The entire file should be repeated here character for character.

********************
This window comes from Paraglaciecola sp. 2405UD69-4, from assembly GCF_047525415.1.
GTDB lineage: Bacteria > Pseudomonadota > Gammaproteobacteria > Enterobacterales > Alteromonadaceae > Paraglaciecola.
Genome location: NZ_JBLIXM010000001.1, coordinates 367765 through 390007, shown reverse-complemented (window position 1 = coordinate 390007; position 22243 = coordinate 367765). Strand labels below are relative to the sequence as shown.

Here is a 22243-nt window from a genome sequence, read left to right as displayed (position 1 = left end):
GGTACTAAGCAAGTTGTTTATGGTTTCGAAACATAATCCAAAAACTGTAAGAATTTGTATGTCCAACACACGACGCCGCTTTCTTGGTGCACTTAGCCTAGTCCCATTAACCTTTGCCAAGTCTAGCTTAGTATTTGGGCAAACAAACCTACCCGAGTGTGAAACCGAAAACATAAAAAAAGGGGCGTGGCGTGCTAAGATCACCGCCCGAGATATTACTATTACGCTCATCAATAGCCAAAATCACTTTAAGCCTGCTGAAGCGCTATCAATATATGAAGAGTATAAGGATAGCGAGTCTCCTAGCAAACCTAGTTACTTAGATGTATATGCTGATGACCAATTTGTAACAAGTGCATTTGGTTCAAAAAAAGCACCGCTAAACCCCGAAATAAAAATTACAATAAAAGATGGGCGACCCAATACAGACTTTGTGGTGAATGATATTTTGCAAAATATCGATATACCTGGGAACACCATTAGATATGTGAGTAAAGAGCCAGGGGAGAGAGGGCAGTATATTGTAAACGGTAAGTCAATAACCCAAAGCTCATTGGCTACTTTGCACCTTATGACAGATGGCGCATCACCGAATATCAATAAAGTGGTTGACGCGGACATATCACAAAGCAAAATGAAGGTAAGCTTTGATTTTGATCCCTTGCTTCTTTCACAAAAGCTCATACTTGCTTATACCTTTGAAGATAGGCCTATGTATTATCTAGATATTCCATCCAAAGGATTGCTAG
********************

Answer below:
This window comes from Paraglaciecola sp. 2405UD69-4, from assembly GCF_047525415.1.
GTDB lineage: Bacteria > Pseudomonadota > Gammaproteobacteria > Enterobacterales > Alteromonadaceae > Paraglaciecola.
Genome location: NZ_JBLIXM010000001.1, coordinates 367765 through 390007, shown reverse-complemented (window position 1 = coordinate 390007; position 22243 = coordinate 367765). Strand labels below are relative to the sequence as shown.

Here is a 22243-nt window from a genome sequence, read left to right as displayed (position 1 = left end):
GGTACTAAGCAAGTTGTTTATGGTTTCGAAACATAATCCAAAAACTGTAAGAATTTGTATGTCCAACACACGACGCCGCTTTCTTGGTGCACTTAGCCTAGTCCCATTAACCTTTGCCAAGTCTAGCTTAGTATTTGGGCAAACAAACCTACCCGAGTGTGAAACCGAAAACATAAAAAAAGGGGCGTGGCGTGCTAAGATCACCGCCCGAGATATTACTATTACGCTCATCAATAGCCAAAATCACTTTAAGCCTGCTGAAGCGCTATCAATATATGAAGAGTATAAGGATAGCGAGTCTCCTAGCAAACCTAGTTACTTAGATGTATATGCTGATGACCAATTTGTAACAAGTGCATTTGGTTCAAAAAAAGCACCGCTAAACCCCGAAATAAAAATTACAATAAAAGATGGGCGACCCAATACAGACTTTGTGGTGAATGATATTTTGCAAAATATCGATATACCTGGGAACACCATTAGATATGTGAGTAAAGAGCCAGGGGAGAGAGGGCAGTATATTGTAAACGGTAAGTCAATAACCCAAAGCTCATTGGCTACTTTGCACCTTATGACAGATGGCGCATCACCGAATATCAATAAAGTGGTTGACGCGGACATATCACAAAGCAAAATGAAGGTAAGCTTTGATTTTGATCCCTTGCTTCTTTCACAAAAGCTCATACTTGCTTATACCTTTGAAGATAGGCCTATGTATTATCTAGATATTCCATCCAAAGGATTGCTAG